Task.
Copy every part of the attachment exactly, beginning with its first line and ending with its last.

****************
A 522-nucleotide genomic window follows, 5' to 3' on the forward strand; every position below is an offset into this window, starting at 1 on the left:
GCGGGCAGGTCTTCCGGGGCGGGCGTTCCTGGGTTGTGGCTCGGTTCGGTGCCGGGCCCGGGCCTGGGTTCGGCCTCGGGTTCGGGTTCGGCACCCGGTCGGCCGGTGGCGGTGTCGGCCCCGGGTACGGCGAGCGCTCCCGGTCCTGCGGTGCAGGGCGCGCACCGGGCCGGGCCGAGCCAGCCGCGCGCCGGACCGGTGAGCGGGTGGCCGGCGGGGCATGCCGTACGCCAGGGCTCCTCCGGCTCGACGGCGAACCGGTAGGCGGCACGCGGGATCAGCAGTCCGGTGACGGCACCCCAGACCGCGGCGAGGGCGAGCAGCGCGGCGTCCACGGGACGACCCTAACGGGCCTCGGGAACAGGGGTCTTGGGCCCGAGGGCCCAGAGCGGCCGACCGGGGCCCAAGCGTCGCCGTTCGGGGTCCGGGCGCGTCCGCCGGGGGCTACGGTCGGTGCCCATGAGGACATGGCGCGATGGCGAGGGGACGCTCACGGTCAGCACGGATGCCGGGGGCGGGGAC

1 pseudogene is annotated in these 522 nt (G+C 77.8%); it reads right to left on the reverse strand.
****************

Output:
A 522-nucleotide genomic window follows, 5' to 3' on the forward strand; every position below is an offset into this window, starting at 1 on the left:
GCGGGCAGGTCTTCCGGGGCGGGCGTTCCTGGGTTGTGGCTCGGTTCGGTGCCGGGCCCGGGCCTGGGTTCGGCCTCGGGTTCGGGTTCGGCACCCGGTCGGCCGGTGGCGGTGTCGGCCCCGGGTACGGCGAGCGCTCCCGGTCCTGCGGTGCAGGGCGCGCACCGGGCCGGGCCGAGCCAGCCGCGCGCCGGACCGGTGAGCGGGTGGCCGGCGGGGCATGCCGTACGCCAGGGCTCCTCCGGCTCGACGGCGAACCGGTAGGCGGCACGCGGGATCAGCAGTCCGGTGACGGCACCCCAGACCGCGGCGAGGGCGAGCAGCGCGGCGTCCACGGGACGACCCTAACGGGCCTCGGGAACAGGGGTCTTGGGCCCGAGGGCCCAGAGCGGCCGACCGGGGCCCAAGCGTCGCCGTTCGGGGTCCGGGCGCGTCCGCCGGGGGCTACGGTCGGTGCCCATGAGGACATGGCGCGATGGCGAGGGGACGCTCACGGTCAGCACGGATGCCGGGGGCGGGGAC

1 pseudogene is annotated in these 522 nt (G+C 77.8%); it reads right to left on the reverse strand.